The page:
APJ 2016: Startups, smart cities and "living labs"

The news that investment group Blue Sky Venture Capital is attempting to raise AUS$200m to fund local startups speaks volumes about the rise of Australia as a hub for tech hopefuls.

Investment director Elaine Stead recently told Australian Financial Review:

“There is now so much funding available for the angel and seed funding rounds, because that area was previously very thirsty, but Australia also needs to have enough capital available to support the wonderful opportunities that make it through to series B funding stage and beyond, which actually need a lot more capital to scale up.”

Blue Sky’s lofty ambitions chime with those of other financiers and will be a fillip for the government of Malcolm Turnbull that has made technology a pillar of Government strategy. It also points to a sea change. For a long time, Australia has been viewed as a place for startups to get out of when they reach a certain size. Now the ambition is to get them to stay.

Some in Australia’s tech community have high hopes of Turnbull, Australia’s fifth premier in as many years. Turnbull has personally invested in Australia’s tech firms and is a regular social media user. He was formerly communications minister and is viewed as having helped pioneer digital government, even if he was slated by some for scaling back the country’s ambitious National Broadband Network.

Australia’s modern tech icon is probably collaboration software company Atlassian which floated this month. You might argue that this is a distinctly democratic, no-nonsense Australian company in that it appeals to the user and spreads ground-up. Sydney-founded Atlassian has two CEOs who say they can be contacted at any time by anybody; the stock ticker is TEAM and the company eschews traditional enterprise software selling in favour of transparent pricing. With Atlassian’s IPO Australia now has a truly modern, iconic company to showcase what can be done, even if the float was on the US, tech-laden NASDAQ market and the company is registered in England.

The hugely successful New Zealand accounting company Xero also has strong links with Australia but it is the lighthouse of NZ technology and had built up a market cap of over US$2.4bn at time of writing. As with Australia, relative proximity to the Asia-Pacific region provides challenges (notably cyber-security) but also opportunities to sell into lucrative markets. That has helped the growth of companies such as workforce management software firm GeoOp and retail point-of-sale software company Vend, and clearly the trend towards cloud will benefit smaller countries because the need to build global salesforces and other infrastructure is less pronounced. That has helped technology hubs such as Walkato in New Zealand prosper and Microsoft’s BizSpark accelerator has a close involvement in the area.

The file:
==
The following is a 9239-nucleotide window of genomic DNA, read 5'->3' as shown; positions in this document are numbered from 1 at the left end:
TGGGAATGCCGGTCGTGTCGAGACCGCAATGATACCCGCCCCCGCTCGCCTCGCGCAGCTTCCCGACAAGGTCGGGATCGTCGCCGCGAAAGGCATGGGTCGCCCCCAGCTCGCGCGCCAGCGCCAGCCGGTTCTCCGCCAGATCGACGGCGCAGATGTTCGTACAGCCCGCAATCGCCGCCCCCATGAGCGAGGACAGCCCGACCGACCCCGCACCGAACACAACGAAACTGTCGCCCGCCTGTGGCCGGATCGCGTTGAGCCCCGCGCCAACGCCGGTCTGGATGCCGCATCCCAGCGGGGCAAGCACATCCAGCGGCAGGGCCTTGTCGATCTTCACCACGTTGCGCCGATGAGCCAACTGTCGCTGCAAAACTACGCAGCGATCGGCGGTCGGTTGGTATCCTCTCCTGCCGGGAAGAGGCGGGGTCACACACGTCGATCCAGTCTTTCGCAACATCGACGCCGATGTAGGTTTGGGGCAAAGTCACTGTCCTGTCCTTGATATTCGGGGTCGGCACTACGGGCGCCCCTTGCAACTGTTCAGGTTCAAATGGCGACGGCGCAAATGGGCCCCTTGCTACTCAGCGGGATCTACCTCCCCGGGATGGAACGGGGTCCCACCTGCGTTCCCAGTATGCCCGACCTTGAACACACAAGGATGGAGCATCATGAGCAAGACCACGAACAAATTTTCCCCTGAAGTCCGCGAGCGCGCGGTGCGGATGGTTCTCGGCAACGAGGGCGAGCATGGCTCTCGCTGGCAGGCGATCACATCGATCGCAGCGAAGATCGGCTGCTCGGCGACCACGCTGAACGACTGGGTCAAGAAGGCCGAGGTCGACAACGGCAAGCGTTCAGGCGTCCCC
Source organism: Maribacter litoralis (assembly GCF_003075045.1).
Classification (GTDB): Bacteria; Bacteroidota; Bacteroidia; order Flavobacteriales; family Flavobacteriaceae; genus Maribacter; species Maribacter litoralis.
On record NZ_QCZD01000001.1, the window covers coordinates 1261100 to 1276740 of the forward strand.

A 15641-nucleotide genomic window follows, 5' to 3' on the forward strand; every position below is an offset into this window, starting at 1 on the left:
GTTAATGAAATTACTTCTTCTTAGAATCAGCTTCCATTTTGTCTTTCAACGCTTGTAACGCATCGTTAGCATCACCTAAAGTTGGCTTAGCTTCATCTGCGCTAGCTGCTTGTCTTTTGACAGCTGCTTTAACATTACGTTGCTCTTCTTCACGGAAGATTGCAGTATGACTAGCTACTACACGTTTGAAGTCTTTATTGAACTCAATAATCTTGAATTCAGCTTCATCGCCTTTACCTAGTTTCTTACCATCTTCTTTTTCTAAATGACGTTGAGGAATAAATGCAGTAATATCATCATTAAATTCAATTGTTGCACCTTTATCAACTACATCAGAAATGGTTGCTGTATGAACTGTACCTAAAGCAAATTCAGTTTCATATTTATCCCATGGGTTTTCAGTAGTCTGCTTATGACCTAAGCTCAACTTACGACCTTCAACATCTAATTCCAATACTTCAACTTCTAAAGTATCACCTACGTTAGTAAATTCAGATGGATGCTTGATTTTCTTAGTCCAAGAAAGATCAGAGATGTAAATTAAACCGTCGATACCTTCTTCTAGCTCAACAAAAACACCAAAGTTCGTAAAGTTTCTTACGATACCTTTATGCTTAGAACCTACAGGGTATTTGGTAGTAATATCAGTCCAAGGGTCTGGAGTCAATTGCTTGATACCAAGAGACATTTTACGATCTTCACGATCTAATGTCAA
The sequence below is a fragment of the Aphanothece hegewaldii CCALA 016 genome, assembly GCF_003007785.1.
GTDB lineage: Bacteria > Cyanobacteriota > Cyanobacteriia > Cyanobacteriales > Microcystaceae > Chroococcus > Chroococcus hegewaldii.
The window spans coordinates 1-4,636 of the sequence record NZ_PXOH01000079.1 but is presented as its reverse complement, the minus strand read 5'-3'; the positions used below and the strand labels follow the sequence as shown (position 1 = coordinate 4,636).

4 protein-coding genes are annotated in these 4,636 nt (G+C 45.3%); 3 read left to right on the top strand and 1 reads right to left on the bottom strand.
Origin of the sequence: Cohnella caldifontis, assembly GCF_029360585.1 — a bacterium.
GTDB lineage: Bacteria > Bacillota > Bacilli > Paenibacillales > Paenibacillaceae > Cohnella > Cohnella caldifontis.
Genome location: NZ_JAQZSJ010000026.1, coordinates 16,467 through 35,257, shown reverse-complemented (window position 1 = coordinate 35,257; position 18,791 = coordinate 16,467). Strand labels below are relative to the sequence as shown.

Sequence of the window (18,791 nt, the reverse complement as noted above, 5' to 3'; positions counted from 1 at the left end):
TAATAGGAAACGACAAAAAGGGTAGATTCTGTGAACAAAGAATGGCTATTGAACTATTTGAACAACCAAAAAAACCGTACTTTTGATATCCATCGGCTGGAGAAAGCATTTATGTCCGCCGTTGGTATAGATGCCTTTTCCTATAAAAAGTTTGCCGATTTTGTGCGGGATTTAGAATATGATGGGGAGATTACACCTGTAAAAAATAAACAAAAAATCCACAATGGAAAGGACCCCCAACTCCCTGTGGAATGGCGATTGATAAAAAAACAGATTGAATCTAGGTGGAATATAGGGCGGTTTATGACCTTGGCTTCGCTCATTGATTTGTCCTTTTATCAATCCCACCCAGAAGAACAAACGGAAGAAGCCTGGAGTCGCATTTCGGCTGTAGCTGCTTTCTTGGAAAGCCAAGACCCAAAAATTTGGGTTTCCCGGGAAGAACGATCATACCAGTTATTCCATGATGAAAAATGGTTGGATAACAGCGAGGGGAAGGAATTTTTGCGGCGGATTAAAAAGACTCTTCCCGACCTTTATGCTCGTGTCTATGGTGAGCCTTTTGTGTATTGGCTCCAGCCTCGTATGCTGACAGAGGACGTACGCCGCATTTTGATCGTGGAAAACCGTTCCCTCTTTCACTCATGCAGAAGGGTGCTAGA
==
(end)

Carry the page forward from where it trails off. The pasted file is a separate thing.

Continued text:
New Zealand has also been in the news as one of the first testing grounds (or skies) for Google’s Project Loon ‘internet in a balloon’ project. And of course the saga of controversial Megaupload founder Kim Dotcom’s possible US extradition will continue to be closely watched.

Another country in APJ that is betting on technology to shape its future is Singapore and its ambitious Infocomm Development Authority with its hopes of being a “living lab” for technology projects. Indonesia, as huge as Singapore is tiny, also has great aspirations. You might expect that to be in manufacturing as one of the lowest-cost labour forces on the planet but Indonesia also wants to push on in fintech and in other technology developments.

We can also expect to see smart cities advance across the APJ region from China to Singapore and South Korea as more countries seek to capitalise on digitally instrumented towns.  

Chinese hardware has been a revelation in recent years, seeing the rise of Lenovo, Xiaomi, Huawei, ZTE and many others. These companies now vie for market leadership in many countries but geopolitical changes, allegations of dodgy practices, cyber-espionage and censorship makes China still a conundrum in western eyes.

In Japan, giants such as Sony, Toshiba and Panasonic have lost some of their lustre in recent years and the country could badly use a big product hit from one of its leading lights. Alternatively, Japan might be boosted by the fruition of blue-sky projects in areas such as artificial intelligence or holograms, both areas of local investment. The declining fortunes of the banner-name companies have been partly offset by successes in infrastructure (bullet trains, spacecraft, robotics and defence systems, for example) and software, where Trend Micro continues to prosper. NTT and Rakuten remain examples of Japanese companies with western-style global outlooks – expect more acquisitions to help their worldwide marches in 2016.


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